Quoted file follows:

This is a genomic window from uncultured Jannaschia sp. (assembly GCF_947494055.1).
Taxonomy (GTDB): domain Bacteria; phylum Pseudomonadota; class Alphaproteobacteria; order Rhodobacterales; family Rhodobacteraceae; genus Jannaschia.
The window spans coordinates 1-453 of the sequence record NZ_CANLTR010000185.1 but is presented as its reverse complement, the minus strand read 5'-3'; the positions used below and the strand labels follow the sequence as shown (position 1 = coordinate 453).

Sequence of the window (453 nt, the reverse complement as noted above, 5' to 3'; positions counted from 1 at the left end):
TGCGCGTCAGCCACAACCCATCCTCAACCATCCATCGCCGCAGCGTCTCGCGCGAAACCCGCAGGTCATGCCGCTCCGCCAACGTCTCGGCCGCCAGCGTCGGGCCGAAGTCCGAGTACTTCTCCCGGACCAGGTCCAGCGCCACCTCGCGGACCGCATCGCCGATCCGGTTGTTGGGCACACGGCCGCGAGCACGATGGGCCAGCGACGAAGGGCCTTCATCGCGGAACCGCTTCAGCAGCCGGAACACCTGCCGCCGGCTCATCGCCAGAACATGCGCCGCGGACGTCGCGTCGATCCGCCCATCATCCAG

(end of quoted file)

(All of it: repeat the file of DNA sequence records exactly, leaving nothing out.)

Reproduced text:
This is a genomic window from uncultured Jannaschia sp. (assembly GCF_947494055.1).
Taxonomy (GTDB): domain Bacteria; phylum Pseudomonadota; class Alphaproteobacteria; order Rhodobacterales; family Rhodobacteraceae; genus Jannaschia.
The window spans coordinates 1-453 of the sequence record NZ_CANLTR010000185.1 but is presented as its reverse complement, the minus strand read 5'-3'; the positions used below and the strand labels follow the sequence as shown (position 1 = coordinate 453).

Sequence of the window (453 nt, the reverse complement as noted above, 5' to 3'; positions counted from 1 at the left end):
TGCGCGTCAGCCACAACCCATCCTCAACCATCCATCGCCGCAGCGTCTCGCGCGAAACCCGCAGGTCATGCCGCTCCGCCAACGTCTCGGCCGCCAGCGTCGGGCCGAAGTCCGAGTACTTCTCCCGGACCAGGTCCAGCGCCACCTCGCGGACCGCATCGCCGATCCGGTTGTTGGGCACACGGCCGCGAGCACGATGGGCCAGCGACGAAGGGCCTTCATCGCGGAACCGCTTCAGCAGCCGGAACACCTGCCGCCGGCTCATCGCCAGAACATGCGCCGCGGACGTCGCGTCGATCCGCCCATCATCCAG